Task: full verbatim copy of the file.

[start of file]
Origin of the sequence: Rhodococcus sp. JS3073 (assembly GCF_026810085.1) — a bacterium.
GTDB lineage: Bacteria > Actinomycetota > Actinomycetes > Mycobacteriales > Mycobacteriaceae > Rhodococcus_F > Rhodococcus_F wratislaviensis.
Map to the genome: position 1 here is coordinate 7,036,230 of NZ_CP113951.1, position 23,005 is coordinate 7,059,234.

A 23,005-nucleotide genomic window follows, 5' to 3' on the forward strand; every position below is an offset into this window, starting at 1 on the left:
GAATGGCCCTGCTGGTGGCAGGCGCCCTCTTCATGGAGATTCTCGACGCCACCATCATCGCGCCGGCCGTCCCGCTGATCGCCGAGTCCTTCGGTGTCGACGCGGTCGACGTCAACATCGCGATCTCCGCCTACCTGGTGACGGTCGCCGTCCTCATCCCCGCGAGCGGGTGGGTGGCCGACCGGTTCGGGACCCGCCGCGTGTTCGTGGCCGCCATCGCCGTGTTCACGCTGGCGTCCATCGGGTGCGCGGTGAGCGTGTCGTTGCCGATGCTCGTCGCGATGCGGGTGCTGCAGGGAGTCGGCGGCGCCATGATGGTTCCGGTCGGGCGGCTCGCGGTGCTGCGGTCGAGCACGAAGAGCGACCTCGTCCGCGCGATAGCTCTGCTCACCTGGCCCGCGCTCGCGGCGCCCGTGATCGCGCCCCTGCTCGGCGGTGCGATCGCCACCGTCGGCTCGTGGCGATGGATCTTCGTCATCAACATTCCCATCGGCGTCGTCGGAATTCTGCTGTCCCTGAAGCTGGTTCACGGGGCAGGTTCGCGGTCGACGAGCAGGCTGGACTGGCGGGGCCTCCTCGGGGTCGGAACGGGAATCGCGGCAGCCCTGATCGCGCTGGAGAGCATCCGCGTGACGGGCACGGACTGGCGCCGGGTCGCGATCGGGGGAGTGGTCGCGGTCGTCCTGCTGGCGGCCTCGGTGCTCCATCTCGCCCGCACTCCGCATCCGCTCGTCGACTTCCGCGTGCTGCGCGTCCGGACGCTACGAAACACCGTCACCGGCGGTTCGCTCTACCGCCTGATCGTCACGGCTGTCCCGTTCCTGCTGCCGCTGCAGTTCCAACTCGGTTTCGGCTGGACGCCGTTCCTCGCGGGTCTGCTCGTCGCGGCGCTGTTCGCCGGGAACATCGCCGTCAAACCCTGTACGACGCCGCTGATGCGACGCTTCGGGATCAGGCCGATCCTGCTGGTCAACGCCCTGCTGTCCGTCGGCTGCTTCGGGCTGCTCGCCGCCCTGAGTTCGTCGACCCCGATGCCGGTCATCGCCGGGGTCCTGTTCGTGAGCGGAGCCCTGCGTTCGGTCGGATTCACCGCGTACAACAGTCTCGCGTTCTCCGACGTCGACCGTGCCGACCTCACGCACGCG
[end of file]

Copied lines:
Origin of the sequence: Rhodococcus sp. JS3073 (assembly GCF_026810085.1) — a bacterium.
GTDB lineage: Bacteria > Actinomycetota > Actinomycetes > Mycobacteriales > Mycobacteriaceae > Rhodococcus_F > Rhodococcus_F wratislaviensis.
Map to the genome: position 1 here is coordinate 7,036,230 of NZ_CP113951.1, position 23,005 is coordinate 7,059,234.

A 23,005-nucleotide genomic window follows, 5' to 3' on the forward strand; every position below is an offset into this window, starting at 1 on the left:
GAATGGCCCTGCTGGTGGCAGGCGCCCTCTTCATGGAGATTCTCGACGCCACCATCATCGCGCCGGCCGTCCCGCTGATCGCCGAGTCCTTCGGTGTCGACGCGGTCGACGTCAACATCGCGATCTCCGCCTACCTGGTGACGGTCGCCGTCCTCATCCCCGCGAGCGGGTGGGTGGCCGACCGGTTCGGGACCCGCCGCGTGTTCGTGGCCGCCATCGCCGTGTTCACGCTGGCGTCCATCGGGTGCGCGGTGAGCGTGTCGTTGCCGATGCTCGTCGCGATGCGGGTGCTGCAGGGAGTCGGCGGCGCCATGATGGTTCCGGTCGGGCGGCTCGCGGTGCTGCGGTCGAGCACGAAGAGCGACCTCGTCCGCGCGATAGCTCTGCTCACCTGGCCCGCGCTCGCGGCGCCCGTGATCGCGCCCCTGCTCGGCGGTGCGATCGCCACCGTCGGCTCGTGGCGATGGATCTTCGTCATCAACATTCCCATCGGCGTCGTCGGAATTCTGCTGTCCCTGAAGCTGGTTCACGGGGCAGGTTCGCGGTCGACGAGCAGGCTGGACTGGCGGGGCCTCCTCGGGGTCGGAACGGGAATCGCGGCAGCCCTGATCGCGCTGGAGAGCATCCGCGTGACGGGCACGGACTGGCGCCGGGTCGCGATCGGGGGAGTGGTCGCGGTCGTCCTGCTGGCGGCCTCGGTGCTCCATCTCGCCCGCACTCCGCATCCGCTCGTCGACTTCCGCGTGCTGCGCGTCCGGACGCTACGAAACACCGTCACCGGCGGTTCGCTCTACCGCCTGATCGTCACGGCTGTCCCGTTCCTGCTGCCGCTGCAGTTCCAACTCGGTTTCGGCTGGACGCCGTTCCTCGCGGGTCTGCTCGTCGCGGCGCTGTTCGCCGGGAACATCGCCGTCAAACCCTGTACGACGCCGCTGATGCGACGCTTCGGGATCAGGCCGATCCTGCTGGTCAACGCCCTGCTGTCCGTCGGCTGCTTCGGGCTGCTCGCCGCCCTGAGTTCGTCGACCCCGATGCCGGTCATCGCCGGGGTCCTGTTCGTGAGCGGAGCCCTGCGTTCGGTCGGATTCACCGCGTACAACAGTCTCGCGTTCTCCGACGTCGACCGTGCCGACCTCACGCACGCG